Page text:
Three Ways to Keep Our Kids "Spoiler-Free"
It's been said that R2D2 is the most vulgar movie character of all-time.
After all, the director bleeped out every single word he said.
(Ha ha ha ha ha ha ha...)
Recently I took my oldest son with me to see the first show on opening night of Star Wars: The Force Awakens. According to him, it was "the best day ever."
It's not the first time he's said this. We've had many experiences over the years that qualified as "the best day ever." Every time he's made this claim, there's been one common theme: They've all been something we've never done before, and he had no preconceived expectations.
I call them "spoiler-free" moments.
Creating these moments isn't easy to accomplish when it comes to movies. These days just walking down the toy aisle at Wal-Mart will spoil a movie's plot through the merchandise alone, not to mention movie trailers and commercials.
But somehow we avoided all of that with Star Wars.
Finally, the big moment arrived. The theater dimmed as one of the most famous opening lines of a movie emerged on the screen:
"A long time ago in a galaxy far, far away..."
A silent giddiness consumed the theater.
I leaned over to my son and whispered, "Remember this moment."
As the Star Wars logo filled the screen, he yelled out "WOO-HOO!" and soon the whole theater joined in. He leaned over to me and said, "I started that!"
From there, we were caught up in the epic story from start to finish.
I could tell during our ride home how much he'd gotten out of the experience. I asked him, "How did it feel not knowing anything going in?"
He replied, "It was so hard to avoid it all, but I'm so glad I did. I felt like I almost saw something in a magazine about it and I was mad because I didn't want to ruin the movie. I've had that happen before where I felt like there weren't any surprises going in, but this time it was different. Seriously, one of the best days of my life!"
The analogy was obvious, and I couldn't resist the opportunity for a lesson.
"You know," I began, "a lot of things in life are going to be like that. A lot of people won't think twice about spoiling things that should be saved for the right moment. It could be something like sex before marriage or the way we trust the authority in our life. Tonight you experienced the joy of waiting and not ruining something ahead of time. Do you understand the parallels?"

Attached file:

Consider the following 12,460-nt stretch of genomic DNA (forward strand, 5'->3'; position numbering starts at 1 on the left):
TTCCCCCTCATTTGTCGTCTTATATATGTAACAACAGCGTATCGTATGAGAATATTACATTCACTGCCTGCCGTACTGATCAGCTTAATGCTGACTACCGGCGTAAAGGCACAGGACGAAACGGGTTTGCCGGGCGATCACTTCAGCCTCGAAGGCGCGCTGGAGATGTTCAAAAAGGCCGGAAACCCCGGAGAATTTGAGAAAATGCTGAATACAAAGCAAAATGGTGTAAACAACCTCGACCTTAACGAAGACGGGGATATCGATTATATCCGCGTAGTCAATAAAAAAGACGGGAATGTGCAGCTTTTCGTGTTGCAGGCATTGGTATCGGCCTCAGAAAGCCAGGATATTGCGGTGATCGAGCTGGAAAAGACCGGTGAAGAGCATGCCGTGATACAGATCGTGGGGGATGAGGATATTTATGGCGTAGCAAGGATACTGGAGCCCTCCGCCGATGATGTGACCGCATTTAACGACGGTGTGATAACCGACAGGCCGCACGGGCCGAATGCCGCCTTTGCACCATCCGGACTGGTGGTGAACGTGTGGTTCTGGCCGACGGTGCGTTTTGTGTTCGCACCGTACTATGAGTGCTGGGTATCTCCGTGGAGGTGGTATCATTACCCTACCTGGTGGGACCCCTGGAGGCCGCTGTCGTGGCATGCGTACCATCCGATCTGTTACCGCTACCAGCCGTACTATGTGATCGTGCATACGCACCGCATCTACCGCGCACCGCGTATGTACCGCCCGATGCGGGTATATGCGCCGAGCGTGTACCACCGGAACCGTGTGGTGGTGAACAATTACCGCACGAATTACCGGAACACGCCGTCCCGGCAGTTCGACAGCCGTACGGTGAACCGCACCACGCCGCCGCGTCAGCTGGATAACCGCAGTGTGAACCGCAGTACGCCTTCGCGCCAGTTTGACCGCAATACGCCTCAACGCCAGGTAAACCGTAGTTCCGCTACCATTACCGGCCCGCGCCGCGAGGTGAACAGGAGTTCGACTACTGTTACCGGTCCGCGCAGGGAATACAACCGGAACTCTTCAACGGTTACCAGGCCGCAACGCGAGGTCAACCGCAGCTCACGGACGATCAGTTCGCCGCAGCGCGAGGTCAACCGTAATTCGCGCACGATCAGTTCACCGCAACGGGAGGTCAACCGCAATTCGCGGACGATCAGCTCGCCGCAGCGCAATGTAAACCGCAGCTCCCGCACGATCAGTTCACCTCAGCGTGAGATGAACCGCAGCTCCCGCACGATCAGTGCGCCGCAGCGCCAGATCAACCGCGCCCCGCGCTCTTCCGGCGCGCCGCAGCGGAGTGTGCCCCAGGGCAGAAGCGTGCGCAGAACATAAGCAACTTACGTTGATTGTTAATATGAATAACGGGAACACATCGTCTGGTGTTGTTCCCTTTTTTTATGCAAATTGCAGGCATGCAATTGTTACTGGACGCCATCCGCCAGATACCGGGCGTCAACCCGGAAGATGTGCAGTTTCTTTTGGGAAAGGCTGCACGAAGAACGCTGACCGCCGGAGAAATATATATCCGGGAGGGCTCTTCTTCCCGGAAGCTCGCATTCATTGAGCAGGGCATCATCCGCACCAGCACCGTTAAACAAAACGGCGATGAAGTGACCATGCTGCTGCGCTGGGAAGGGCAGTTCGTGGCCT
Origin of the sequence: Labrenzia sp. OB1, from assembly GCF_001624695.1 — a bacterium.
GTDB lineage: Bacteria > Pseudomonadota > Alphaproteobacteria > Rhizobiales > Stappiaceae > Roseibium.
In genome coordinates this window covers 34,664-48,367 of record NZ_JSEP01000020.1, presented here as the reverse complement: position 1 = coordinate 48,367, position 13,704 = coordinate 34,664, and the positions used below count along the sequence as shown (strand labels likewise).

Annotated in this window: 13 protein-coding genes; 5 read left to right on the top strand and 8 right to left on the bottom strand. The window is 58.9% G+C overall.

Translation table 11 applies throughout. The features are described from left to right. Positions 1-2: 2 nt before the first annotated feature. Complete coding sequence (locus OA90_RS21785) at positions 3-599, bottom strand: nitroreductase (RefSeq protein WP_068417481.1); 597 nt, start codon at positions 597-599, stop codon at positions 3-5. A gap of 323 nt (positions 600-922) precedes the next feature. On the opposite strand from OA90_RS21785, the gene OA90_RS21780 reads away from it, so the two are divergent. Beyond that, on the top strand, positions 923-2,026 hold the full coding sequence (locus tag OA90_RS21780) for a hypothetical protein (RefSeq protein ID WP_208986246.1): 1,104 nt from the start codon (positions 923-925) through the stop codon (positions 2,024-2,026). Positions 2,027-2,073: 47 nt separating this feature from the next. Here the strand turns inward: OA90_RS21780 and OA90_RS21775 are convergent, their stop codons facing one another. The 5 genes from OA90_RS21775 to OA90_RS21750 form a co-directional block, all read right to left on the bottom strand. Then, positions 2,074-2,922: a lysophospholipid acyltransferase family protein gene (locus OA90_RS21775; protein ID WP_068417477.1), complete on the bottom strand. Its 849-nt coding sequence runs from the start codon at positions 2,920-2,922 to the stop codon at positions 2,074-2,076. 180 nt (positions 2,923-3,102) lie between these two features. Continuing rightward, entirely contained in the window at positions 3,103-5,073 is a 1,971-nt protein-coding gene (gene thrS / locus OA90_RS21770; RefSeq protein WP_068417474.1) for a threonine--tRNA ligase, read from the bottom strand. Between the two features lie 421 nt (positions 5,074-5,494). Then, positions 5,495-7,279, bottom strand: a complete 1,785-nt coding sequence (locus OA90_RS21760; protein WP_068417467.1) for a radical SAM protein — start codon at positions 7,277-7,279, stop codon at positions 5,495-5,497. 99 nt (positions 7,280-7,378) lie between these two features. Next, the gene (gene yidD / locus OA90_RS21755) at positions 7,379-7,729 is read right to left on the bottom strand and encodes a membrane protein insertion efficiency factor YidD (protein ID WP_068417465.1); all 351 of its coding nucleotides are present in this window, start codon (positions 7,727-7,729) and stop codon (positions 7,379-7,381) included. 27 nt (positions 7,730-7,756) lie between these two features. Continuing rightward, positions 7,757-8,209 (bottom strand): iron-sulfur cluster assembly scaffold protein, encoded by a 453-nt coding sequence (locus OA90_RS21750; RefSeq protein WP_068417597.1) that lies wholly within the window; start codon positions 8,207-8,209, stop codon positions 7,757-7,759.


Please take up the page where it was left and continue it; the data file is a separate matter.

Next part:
He nodded. It got deep.
I'm certainly not an expert on this, but as I looked back on the night I thought of three things that help my son stay spoiler-free.
Three Ways to Keep Our Kids "Spoiler-Free"
- Age-appropriateness: I remember wanting to take my son to see the last Star Wars movie that came out but he was four-years-old at the time and that film was darker in tone. Skipping that and waiting ten years so he could be the right age to experience Star Wars in the theater was worth it. Part of parenting is keeping our kids innocent of evil and darkness as long as possible. Though it can be tempting to think our kids "can handle it," we're invited by God to help them stay sensitive to sin, profanity, sex and violence.
- Investing in what's honorable: We had to budget for the tickets, concessions, and dinner for our event to happen, but it was worth the celebration. It gave me a chance to affirm my son's good habits with a fun night out. While not every great choice or habit needs fanfare, surprising our kids with unexpected celebrations or ceremonies is powerful. Saying "I'm inspired by how hard you've been working at school this year" or "The way you're generous with others really blesses so many people," accompanied by a special event, can really affirm good habits. (Check out some of the Family Faith Celebrations that you can take part in with your kids for additional ideas.)
- Living spoiler-free, too: Our kids may hear our words, but they will listen to our lives. If we're not endorsing the values coming out of our mouths with the choices we make, then they won't believe in them anymore than we do. Just as God has in mind the kind of future adult your kid can become, he has something incredible for you, too. Consider (and perhaps write down) how he might want you to grow as you attempt to grow your kid.
Epic galactic movies aside, helping our kids be "spoiler-free" doesn't mean they won't make mistakes and rush into experiences prematurely. But by helping them practice self-control in small things like movies, perhaps they'll be able to save the larger things (like sex for marriage) with greater enthusiasm since they'll know the value of delayed gratification.
And perhaps that will lead to multiple "best days ever" with their future spouse and kids.
What tips, thoughts, or hopes do you have on this?